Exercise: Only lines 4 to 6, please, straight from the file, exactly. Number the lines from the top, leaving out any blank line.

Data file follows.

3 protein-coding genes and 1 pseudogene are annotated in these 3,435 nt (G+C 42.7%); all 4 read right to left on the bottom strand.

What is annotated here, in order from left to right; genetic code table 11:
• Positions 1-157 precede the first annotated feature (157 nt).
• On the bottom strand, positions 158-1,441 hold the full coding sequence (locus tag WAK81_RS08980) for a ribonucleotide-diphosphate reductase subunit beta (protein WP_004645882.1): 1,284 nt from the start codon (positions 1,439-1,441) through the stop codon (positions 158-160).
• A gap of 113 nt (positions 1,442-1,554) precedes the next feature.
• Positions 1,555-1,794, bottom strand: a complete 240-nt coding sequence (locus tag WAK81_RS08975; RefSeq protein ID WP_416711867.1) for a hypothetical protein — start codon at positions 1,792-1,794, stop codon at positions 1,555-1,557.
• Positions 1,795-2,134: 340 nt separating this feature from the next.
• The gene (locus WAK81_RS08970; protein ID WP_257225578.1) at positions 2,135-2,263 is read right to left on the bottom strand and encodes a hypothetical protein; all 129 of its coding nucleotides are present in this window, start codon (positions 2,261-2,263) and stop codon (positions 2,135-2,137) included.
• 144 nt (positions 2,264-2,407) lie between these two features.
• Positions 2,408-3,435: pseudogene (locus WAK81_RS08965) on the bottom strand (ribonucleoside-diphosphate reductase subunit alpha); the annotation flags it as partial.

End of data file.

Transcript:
• On the bottom strand, positions 158-1,441 hold the full coding sequence (locus tag WAK81_RS08980) for a ribonucleotide-diphosphate reductase subunit beta (protein WP_004645882.1): 1,284 nt from the start codon (positions 1,439-1,441) through the stop codon (positions 158-160).
• A gap of 113 nt (positions 1,442-1,554) precedes the next feature.
• Positions 1,555-1,794, bottom strand: a complete 240-nt coding sequence (locus tag WAK81_RS08975; RefSeq protein ID WP_416711867.1) for a hypothetical protein — start codon at positions 1,792-1,794, stop codon at positions 1,555-1,557.